Crash shots prove drone’s worth

Crash shots prove drone’s worth


By Kristin Edge

After being stuck in a traffic jam for 30 minutes Daniel Foote decided it was time to launch his drone and find out what was causing the hold-up.

He popped the boot of his car and within a couple of minutes had the flying contraption buzzing 400m above the earth.

Thanks to technology he was able to see exactly what the high-flying camera attached to the drone could see on his iPhone while sitting on the side of the road.

Mr Foote directed the drone north and was soon able to solve the mystery – a crane lifting a milk tanker from a paddock had blocked the road.

“I was heading to Paihia when I got stopped at the back of the queue. I could see the arm of the crane but didn’t know what was going on,” Mr Foote said.

“I stuck the drone up for a look and didn’t expect to see that.”

Mr Foote was able to control the drone from his position in the queue down the road and alter the height of the drone and change from video to photos – all with the touch of a button.

He said the flying machine could travel up to 1.2 kilometres away and could reach heights of 800m. There was 30 minutes flying time before a new battery needed to be used.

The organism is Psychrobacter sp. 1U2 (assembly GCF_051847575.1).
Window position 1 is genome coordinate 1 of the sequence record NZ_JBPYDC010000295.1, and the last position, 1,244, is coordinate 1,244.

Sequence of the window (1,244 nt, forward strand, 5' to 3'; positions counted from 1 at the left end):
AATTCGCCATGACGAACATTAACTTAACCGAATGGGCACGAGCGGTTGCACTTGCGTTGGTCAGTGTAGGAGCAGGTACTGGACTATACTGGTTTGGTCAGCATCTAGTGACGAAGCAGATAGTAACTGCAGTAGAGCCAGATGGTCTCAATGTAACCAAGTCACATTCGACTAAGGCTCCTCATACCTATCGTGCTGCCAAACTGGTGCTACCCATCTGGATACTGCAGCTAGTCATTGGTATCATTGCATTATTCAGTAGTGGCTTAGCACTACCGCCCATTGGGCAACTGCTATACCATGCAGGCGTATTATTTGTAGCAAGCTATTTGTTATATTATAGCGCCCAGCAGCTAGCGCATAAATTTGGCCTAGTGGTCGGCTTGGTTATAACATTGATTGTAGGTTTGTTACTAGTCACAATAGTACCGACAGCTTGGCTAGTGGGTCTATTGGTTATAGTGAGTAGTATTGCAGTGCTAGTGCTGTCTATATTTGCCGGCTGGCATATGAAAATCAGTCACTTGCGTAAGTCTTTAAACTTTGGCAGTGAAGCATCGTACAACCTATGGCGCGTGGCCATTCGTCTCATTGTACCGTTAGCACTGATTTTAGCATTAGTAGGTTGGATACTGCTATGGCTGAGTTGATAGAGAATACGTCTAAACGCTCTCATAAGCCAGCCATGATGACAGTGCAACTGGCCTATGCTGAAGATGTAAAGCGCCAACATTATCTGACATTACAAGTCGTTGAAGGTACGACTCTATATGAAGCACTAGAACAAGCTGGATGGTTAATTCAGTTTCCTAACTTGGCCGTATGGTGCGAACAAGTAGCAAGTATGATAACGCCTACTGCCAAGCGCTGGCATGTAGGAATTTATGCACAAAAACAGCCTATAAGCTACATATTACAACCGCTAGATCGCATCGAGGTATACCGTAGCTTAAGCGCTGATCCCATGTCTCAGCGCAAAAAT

Mr Foote imported the drone from a robotic company in America and after some serious conversations with customs – to convince them he was not using it for illegal purposes – was able to get the drone up and flying.

A three-minute clip he filmed using the drone in July was a big hit on YouTube. The aerial views of McLeod Bay and Mount Aubrey are breathtaking.

He said the drone technology was being considered by police in Auckland to fly over serious crash scenes instead of using more expensive helicopters. And in America surf lifeguards were putting up drones to find people in the surf then directing rescue crews towards them.

“It’s technology that will be used more and more by people in a variety of fields,” Mr Foote said.

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